A few years ago I moved from the Pacific Northwest to Washington, D.C. Since that time, I have become familiar with a lot of international business and diplomatic types and have had the honor of being invited to several embassies.
Having lived in Africa for three years (Rhodesia during the Unilateral Declaration of Independence, South Africa, and Ghana during the ’60s) and visited numerous times as an adult (hitchhiking through the Chefchaouen Mountains of Morocco in the ’80s, wildlife safaris in Botswana’s Okavango Delta, hiking around Zimbabwe’s Victoria Falls in the ’90s, and incredible windsurfing in mast-high waves off Cape Town’s Bloubergstrand in the 2000s), I have been particularly interested in meeting people from that continent whenever I have the opportunity to learn more about professional, philanthropic, and recreational opportunities; and, working alongside my fellow legal professionals, to make things better for them.
Recently, l learned about Probono Publico: a Ugandan Nongovernmental Organization (NGO) established in 2017 to promote human rights and access to justice through free legal aid for those who are most at risk, including LGBT people, sex workers, young girls, women, and political activists. The NGO specifically provides free legal aid in criminal law, constitutional law, land law, and gender-based law; unfortunately, it’s limited by both financial and technical logistics.
Here is the scene in Uganda: Article 31 of the Constitution forbids the marriage between persons of the same sex. The Constitution stops there on the issue, but the penal code says that having “carnal knowledge of any person against the order of nature” is punishable by life in prison, and an attempt “to commit unnatural offences is punishable as a felony with up to seven years in prison (see sections 145 and 146 of the code).
The code is a bit vague on the carnal knowledge issue and the Constitution does not directly forbid gay and lesbian sex, so there is room for advocacy on behalf of clients, especially with the potential for prison sentences. Few members of the local bar are willing to take such cases, so Probono Publico’s existence is kind of a big deal in that country. For example, what does a lesbian woman do who wants a divorce, but cannot assert her homosexuality as a reason for the divorce (Uganda does not have no-fault divorces)? That is one of the kinds of cases that Probono Publico takes to make sure that LBGT folks do not end up imprisoned for life.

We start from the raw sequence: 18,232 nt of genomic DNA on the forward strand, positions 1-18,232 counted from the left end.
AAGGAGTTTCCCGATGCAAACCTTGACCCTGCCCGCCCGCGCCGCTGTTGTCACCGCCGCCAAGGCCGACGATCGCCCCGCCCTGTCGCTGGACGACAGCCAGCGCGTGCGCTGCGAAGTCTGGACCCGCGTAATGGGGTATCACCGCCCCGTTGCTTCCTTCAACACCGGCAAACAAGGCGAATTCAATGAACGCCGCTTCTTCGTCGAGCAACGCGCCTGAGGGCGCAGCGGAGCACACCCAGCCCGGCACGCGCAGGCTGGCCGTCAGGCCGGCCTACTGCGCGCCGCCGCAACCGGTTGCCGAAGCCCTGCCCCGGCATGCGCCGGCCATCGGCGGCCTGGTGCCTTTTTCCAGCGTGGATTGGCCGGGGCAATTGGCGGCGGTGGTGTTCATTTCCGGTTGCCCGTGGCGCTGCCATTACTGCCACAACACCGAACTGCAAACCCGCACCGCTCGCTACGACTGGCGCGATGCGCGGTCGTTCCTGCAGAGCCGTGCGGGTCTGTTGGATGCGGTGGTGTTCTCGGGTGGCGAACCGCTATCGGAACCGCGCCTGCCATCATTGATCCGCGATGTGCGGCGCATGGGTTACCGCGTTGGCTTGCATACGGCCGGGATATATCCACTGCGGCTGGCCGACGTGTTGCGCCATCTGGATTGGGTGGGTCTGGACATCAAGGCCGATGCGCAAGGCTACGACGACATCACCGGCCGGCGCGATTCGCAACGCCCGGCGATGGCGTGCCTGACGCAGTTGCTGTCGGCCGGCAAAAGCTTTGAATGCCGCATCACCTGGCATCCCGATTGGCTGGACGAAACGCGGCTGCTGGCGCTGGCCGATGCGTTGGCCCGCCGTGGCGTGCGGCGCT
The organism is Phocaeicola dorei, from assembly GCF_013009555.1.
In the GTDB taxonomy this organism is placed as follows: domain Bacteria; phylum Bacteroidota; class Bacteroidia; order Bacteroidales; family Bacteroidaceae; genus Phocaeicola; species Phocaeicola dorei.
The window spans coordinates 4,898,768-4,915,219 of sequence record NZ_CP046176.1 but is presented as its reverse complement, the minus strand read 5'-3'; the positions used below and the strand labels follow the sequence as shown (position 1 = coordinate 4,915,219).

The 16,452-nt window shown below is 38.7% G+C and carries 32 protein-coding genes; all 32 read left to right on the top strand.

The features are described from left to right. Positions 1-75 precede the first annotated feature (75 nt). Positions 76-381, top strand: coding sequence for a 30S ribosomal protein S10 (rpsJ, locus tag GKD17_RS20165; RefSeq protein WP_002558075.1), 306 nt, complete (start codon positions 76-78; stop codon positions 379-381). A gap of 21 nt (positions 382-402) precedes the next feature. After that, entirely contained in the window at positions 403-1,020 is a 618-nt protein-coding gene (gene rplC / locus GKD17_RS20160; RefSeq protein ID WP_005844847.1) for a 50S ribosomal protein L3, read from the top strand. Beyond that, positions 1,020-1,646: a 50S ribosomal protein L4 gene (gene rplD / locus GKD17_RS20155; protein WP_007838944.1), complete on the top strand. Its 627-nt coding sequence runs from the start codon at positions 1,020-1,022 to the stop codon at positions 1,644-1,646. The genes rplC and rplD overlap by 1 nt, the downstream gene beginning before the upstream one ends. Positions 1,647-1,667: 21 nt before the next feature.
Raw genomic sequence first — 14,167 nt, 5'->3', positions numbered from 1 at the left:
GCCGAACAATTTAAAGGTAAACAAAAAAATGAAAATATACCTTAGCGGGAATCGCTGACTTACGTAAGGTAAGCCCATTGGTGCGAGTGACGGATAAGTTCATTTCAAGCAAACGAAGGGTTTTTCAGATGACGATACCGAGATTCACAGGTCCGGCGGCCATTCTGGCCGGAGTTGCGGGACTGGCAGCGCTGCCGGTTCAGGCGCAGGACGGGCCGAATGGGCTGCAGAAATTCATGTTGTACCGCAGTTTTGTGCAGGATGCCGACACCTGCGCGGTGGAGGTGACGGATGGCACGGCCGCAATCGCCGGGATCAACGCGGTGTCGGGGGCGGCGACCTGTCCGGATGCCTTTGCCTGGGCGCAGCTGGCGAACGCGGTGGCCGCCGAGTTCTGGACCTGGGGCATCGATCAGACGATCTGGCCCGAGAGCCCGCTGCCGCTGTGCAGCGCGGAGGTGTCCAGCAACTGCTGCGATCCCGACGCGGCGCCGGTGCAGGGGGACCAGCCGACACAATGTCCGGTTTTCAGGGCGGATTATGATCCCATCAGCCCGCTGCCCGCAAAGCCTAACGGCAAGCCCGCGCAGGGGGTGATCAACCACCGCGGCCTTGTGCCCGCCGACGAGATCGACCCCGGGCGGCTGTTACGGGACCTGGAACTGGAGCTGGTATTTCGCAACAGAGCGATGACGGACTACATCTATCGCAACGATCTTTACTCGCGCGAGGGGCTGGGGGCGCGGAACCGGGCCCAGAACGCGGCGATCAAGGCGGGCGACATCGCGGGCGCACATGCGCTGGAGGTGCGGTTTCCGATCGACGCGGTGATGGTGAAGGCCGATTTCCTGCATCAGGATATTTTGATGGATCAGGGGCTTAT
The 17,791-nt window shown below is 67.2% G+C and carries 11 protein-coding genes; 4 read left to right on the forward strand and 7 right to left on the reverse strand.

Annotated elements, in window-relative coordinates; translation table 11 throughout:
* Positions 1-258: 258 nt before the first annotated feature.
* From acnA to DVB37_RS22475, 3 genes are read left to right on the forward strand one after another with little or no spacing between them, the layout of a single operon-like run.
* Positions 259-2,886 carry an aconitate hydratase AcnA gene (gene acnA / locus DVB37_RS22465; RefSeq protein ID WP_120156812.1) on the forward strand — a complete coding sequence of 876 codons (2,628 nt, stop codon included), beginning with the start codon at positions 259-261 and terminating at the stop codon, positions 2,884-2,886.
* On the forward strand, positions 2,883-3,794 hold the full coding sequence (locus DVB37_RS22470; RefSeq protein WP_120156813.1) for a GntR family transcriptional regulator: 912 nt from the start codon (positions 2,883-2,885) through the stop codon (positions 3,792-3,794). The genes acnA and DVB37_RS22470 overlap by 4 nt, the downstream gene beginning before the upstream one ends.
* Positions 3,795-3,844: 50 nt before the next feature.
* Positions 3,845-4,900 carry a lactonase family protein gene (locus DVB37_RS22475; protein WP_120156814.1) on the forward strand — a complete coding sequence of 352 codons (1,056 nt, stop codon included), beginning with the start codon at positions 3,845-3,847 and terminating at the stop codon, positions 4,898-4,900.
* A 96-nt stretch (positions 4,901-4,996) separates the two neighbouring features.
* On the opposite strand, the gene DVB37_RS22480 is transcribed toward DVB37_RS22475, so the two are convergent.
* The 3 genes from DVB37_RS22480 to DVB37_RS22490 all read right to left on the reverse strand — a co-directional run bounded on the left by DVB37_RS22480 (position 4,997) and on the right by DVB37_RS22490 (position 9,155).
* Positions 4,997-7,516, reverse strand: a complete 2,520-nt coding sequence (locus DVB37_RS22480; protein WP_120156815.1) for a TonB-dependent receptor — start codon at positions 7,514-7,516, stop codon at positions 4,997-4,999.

Uganda has been cited as one of the most dangerous and difficult places for LGBT people. In late 2017, The Guardian listed the country as one of “the most difficult places in the world to be gay or transgender.” In 2014, when the Ugandan Parliament passed the Anti-Homosexuality Act, which included penalties of up to life imprisonment, the United Nations agency leading the global HIV/AIDS response said it would have “serious human rights implications”—the legislation was later overturned by the Ugandan Constitutional Court. However, according to my friends at Probono Publico, lobbyists are looking to re-introduce a similar law, and Probono Publico is doing its own lobbying to educate legislators on the effects such laws can have on clients.
Probono Publico has dedicated much of its resources to fighting for the promotion of equal rights. The NGO has already established relationships with organizations like Barefoot Law, whose main project is to give people online access to Ugandan law. It has also worked with the U.S. Department of State on its AIDS initiatives. But having met with some of the principals and telling them about the various legal aid groups in the U.S., they would like to expand their network and partner with a local U.S. bar association, human rights organization, law firm, and others who have a passion for the promotion of human rights generally—and particularly LGBT rights.
Uganda is one of the most beautiful places on the planet and would be an excellent place for someone studying the subject as it relates to Africa or wanting to donate their time to live and learn more about these issues. The country has a common law English system, so Washington lawyers would find researching and understanding the law fairly easy. Because so few local lawyers are willing to look at these issues, the impact of a visiting Washington lawyer would be enormous on the individual clients served by groups like Probono Publico. On the other hand, Washington lawyers willing to host human rights lawyers from Uganda to teach them about the U.S. system and LBGT advocacy in this country would find enthusiastic advocates who would love the opportunity to work with like-minded people and enterprises in the U.S.
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